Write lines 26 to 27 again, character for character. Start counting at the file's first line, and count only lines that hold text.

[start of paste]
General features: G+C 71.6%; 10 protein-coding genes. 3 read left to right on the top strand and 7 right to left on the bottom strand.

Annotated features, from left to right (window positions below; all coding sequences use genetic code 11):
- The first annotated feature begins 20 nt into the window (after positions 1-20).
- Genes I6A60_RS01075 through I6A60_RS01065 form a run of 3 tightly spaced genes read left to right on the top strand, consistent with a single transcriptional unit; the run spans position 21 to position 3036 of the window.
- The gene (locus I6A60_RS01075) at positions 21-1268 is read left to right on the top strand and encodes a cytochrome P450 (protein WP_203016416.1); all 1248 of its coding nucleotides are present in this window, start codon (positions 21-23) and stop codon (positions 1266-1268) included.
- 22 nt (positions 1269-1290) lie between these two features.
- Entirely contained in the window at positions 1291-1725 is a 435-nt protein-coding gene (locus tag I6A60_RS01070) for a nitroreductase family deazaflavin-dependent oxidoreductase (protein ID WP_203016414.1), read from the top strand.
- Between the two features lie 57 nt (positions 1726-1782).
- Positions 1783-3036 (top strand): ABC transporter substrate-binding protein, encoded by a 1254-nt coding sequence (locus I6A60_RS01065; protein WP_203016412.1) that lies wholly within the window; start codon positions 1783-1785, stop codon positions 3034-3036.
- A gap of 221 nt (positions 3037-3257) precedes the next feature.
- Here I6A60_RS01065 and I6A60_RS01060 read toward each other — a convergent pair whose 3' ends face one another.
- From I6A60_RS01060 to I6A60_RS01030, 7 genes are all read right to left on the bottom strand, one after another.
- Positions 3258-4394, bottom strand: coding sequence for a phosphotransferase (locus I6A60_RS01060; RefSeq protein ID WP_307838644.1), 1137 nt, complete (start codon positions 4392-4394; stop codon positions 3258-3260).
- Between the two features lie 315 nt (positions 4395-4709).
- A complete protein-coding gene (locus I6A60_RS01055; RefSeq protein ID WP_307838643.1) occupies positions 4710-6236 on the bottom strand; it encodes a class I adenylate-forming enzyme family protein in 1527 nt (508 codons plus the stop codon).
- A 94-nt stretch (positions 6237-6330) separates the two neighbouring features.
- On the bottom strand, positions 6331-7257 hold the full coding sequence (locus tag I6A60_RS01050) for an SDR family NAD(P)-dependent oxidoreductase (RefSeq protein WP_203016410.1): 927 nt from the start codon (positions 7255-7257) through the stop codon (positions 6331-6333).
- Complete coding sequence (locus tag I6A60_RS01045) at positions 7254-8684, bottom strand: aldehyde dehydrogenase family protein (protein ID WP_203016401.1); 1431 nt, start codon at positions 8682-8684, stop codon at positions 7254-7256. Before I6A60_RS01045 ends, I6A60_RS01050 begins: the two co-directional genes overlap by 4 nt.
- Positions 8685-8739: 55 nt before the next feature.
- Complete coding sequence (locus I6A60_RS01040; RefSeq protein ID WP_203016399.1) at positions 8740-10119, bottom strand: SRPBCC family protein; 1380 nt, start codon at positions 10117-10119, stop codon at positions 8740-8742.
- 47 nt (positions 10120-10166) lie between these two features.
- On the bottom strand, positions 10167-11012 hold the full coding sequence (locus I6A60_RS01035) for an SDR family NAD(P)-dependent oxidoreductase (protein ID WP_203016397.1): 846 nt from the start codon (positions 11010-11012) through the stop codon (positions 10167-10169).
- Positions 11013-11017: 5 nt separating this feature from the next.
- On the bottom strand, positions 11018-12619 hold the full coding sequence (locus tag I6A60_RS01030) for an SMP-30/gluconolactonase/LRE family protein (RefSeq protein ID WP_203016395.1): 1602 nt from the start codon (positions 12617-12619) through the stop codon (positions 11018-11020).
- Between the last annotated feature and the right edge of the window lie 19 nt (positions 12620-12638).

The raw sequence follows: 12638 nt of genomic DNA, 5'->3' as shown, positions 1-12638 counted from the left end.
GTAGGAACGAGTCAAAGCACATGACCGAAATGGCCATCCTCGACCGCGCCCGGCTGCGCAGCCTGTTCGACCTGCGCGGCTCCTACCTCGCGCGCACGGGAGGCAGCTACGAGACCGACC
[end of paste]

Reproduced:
The raw sequence follows: 12638 nt of genomic DNA, 5'->3' as shown, positions 1-12638 counted from the left end.
GTAGGAACGAGTCAAAGCACATGACCGAAATGGCCATCCTCGACCGCGCCCGGCTGCGCAGCCTGTTCGACCTGCGCGGCTCCTACCTCGCGCGCACGGGAGGCAGCTACGAGACCGACC